A drag comedy cabaret Christmas spectacular starring none other than the recently deceased Margaret Thatcher, you say? Well, why the ruddy heck not!
From the history of a rather unlikely stage heroine, excellent comic writer Jon Brittain and actor Matthew Tedford have created a spectacularly funny, wonderfully camp play, full of historical accuracy – and inaccuracy – as well as an uncanny impression of the Iron Lady herself (Tedford again).
Based on a joyous and exhilarating ten-minute short for Theatre503's #thatcherwrite night earlier in the year, the duo have fleshed the story out into a 70-minute extravaganza, focusing on the night before the odious Section 28 was debated in parliament in the '80s. While devious Jill Knight (a suitably creepy Robert Cawsey) tries to get the legislation passed, Maggie finds herself accidentally veering into Soho, where the people she encounters may change her life forever…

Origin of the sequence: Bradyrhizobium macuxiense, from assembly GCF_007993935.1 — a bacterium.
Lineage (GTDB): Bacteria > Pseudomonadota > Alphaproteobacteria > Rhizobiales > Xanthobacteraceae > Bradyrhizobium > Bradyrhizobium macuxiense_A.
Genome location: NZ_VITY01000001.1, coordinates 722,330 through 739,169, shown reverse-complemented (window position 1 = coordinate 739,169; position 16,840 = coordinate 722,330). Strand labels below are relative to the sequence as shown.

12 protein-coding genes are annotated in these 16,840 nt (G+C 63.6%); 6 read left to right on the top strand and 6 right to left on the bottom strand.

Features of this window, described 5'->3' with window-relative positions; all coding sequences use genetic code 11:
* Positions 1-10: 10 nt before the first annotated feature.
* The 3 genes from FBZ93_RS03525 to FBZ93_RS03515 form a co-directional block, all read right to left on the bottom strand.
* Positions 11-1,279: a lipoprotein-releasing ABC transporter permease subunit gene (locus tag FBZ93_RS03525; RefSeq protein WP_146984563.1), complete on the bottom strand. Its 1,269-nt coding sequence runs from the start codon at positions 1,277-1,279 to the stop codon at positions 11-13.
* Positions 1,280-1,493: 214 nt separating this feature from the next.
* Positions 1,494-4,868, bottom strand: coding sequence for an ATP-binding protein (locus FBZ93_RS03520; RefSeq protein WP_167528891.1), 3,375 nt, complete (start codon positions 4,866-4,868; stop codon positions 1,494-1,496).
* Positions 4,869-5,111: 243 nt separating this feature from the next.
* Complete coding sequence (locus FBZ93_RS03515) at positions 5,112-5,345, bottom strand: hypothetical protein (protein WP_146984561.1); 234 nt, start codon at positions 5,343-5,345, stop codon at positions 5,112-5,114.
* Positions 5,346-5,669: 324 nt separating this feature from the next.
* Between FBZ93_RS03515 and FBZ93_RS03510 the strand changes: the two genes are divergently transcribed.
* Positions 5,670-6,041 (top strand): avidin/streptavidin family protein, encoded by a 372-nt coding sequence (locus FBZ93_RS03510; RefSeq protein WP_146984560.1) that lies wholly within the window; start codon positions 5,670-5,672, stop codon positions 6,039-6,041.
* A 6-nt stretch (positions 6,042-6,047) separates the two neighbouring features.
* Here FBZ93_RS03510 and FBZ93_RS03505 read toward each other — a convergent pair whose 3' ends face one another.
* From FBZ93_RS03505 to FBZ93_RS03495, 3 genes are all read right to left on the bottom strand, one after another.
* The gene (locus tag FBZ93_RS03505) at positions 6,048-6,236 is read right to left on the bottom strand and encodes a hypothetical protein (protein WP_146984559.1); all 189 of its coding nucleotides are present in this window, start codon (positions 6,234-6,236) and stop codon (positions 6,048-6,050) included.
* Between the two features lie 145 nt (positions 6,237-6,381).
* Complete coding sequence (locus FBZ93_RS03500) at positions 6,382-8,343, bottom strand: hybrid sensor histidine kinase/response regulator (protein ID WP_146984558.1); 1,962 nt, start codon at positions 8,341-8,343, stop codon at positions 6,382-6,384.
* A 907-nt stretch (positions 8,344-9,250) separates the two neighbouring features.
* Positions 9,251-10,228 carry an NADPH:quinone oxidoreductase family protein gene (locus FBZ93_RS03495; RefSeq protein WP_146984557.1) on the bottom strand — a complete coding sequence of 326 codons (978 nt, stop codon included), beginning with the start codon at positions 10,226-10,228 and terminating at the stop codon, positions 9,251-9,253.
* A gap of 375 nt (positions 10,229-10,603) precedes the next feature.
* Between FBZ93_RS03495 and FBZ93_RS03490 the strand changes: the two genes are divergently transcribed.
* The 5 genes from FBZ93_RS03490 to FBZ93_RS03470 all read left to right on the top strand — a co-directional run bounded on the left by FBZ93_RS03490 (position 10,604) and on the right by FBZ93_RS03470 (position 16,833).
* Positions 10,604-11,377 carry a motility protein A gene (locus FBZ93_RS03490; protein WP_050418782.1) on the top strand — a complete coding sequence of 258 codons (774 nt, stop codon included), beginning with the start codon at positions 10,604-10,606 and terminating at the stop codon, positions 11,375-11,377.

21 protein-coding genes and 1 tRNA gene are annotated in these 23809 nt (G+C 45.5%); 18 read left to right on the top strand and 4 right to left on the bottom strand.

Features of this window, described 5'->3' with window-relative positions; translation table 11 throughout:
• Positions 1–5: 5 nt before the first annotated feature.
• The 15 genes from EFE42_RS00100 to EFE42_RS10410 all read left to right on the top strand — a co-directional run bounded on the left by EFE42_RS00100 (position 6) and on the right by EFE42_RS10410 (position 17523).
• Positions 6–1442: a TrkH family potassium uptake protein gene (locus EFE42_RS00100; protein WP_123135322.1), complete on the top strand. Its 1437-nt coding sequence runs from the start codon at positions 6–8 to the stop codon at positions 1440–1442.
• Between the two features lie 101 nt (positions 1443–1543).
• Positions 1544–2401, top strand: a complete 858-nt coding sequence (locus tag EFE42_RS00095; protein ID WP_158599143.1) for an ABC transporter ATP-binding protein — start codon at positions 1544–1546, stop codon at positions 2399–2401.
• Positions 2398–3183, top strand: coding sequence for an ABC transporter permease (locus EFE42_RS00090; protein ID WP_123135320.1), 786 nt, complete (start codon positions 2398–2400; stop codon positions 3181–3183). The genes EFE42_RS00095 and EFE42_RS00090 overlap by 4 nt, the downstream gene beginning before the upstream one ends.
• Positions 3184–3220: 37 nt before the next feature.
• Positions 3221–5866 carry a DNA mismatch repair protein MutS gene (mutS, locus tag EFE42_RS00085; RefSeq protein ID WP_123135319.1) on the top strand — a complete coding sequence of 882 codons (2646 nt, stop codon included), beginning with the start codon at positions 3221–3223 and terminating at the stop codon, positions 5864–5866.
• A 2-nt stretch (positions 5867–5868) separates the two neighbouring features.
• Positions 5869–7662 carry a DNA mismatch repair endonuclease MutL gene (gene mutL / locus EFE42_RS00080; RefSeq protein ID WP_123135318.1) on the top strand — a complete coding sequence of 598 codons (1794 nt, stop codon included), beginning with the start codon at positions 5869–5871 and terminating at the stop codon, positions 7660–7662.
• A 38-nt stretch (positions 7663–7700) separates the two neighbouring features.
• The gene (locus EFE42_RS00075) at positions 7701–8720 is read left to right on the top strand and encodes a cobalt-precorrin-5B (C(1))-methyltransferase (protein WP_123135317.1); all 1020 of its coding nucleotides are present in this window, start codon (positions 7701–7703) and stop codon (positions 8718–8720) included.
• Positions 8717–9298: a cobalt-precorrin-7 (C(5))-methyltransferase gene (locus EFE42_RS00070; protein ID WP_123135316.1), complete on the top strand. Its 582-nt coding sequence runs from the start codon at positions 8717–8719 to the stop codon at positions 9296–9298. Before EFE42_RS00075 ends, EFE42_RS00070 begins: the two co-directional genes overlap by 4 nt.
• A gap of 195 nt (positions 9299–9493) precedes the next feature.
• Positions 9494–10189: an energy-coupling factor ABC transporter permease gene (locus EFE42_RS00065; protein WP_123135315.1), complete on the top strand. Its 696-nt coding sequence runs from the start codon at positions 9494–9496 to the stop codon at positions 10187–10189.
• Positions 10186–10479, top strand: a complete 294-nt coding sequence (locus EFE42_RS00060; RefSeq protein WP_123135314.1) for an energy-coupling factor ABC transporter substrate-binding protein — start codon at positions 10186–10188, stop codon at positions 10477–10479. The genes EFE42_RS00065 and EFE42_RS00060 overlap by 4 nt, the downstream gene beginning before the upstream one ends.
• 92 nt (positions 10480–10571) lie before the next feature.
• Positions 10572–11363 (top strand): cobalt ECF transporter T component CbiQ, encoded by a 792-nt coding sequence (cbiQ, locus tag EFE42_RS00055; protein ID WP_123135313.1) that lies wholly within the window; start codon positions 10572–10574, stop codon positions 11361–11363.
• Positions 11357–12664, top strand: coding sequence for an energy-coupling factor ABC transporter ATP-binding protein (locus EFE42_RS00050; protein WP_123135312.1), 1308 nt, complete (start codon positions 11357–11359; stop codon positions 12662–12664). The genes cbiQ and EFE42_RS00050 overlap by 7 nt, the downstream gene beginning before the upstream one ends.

You really can go into this one with minimal background knowledge and still enjoy everything from deliberately crap backing dancers to a super-sexy Peter Tatchell (Ed Yelland, proving extremely versatile in just one of his many roles), alongside unique, Shatner-esque renditions of popular songs both modern and vintage. There's glitter, streamers and Mary Poppins references, while Thatcher becomes an almost sympathetic figure as she struggles to decide the right path to take in her life.
As the lady herself ("they gave me poppers for my headache"), Tedford is sensational; sparky, subtle and utterly overblown, all at the same time. He's great at asides to the audience ("that's just an example of one of the many witty off-the-cuff things I'd say all the time") and he knows how to work one, too. His impersonation is worryingly good – and the piece is made not by the script but by the nuance he brings with each cock of the head, twist of the wrist or incline of the head.